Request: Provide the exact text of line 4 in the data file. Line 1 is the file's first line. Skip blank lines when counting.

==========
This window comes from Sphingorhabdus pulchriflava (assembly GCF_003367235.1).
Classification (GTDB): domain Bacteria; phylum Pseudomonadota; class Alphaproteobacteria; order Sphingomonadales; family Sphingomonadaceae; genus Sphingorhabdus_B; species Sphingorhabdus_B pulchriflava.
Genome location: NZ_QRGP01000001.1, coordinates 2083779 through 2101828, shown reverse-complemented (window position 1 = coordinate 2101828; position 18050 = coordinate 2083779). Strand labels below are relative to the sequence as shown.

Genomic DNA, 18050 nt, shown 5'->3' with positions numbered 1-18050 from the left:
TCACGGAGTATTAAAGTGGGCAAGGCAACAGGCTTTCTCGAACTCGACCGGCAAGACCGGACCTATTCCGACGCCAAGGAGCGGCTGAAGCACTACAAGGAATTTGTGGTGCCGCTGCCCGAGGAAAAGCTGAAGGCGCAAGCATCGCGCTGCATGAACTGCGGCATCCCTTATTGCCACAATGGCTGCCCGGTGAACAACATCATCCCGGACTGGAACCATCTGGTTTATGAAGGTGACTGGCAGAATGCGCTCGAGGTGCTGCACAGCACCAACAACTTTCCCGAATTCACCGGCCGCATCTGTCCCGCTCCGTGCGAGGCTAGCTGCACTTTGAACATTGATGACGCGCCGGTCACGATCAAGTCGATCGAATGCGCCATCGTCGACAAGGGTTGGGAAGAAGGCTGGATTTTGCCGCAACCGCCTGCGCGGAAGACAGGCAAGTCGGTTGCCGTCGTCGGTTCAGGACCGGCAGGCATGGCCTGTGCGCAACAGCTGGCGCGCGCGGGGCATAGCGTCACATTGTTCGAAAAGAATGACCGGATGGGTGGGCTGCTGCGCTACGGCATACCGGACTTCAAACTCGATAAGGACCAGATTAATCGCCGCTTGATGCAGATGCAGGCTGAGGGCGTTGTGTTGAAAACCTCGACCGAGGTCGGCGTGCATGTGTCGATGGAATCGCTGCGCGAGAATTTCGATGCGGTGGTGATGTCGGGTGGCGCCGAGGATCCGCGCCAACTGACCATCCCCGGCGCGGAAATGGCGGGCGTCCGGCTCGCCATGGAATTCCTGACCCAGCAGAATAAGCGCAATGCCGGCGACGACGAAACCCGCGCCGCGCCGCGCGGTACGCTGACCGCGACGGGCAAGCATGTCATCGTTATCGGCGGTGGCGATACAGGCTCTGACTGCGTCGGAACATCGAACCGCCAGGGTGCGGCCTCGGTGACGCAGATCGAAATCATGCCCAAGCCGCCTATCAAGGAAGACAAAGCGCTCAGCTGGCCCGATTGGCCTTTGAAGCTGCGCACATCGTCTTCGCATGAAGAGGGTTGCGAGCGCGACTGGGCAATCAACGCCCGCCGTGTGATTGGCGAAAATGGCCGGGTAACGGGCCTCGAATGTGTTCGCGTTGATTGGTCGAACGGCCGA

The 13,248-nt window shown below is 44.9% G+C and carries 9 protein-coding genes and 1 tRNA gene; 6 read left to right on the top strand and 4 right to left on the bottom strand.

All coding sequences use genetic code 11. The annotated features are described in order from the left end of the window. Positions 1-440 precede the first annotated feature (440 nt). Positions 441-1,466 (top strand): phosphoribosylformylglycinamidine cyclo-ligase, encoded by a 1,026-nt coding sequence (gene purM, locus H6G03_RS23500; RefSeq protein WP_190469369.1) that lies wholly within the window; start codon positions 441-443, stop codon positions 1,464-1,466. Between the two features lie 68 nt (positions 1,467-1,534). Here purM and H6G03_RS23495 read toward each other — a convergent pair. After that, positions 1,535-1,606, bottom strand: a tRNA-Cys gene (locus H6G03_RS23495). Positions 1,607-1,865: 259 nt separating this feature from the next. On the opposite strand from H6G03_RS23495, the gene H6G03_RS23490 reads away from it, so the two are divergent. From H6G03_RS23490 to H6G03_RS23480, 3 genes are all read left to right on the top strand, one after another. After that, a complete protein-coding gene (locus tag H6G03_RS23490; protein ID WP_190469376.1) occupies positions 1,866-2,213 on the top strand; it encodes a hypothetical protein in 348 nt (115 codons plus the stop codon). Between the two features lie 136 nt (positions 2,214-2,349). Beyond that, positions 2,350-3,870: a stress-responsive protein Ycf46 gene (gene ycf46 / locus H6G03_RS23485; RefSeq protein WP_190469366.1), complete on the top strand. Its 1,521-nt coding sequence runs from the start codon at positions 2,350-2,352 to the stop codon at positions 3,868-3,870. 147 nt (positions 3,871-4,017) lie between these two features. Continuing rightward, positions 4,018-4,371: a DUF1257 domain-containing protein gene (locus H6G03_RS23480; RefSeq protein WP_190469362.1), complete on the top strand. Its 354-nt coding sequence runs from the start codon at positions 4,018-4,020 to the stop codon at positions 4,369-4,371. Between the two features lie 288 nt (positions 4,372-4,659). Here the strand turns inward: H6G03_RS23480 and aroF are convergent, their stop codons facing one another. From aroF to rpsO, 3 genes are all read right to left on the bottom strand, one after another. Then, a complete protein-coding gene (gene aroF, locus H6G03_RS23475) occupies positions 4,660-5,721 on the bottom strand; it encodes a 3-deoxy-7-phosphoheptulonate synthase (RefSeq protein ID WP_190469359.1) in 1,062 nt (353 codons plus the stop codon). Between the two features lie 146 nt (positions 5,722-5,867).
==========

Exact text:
Genomic DNA, 18050 nt, shown 5'->3' with positions numbered 1-18050 from the left: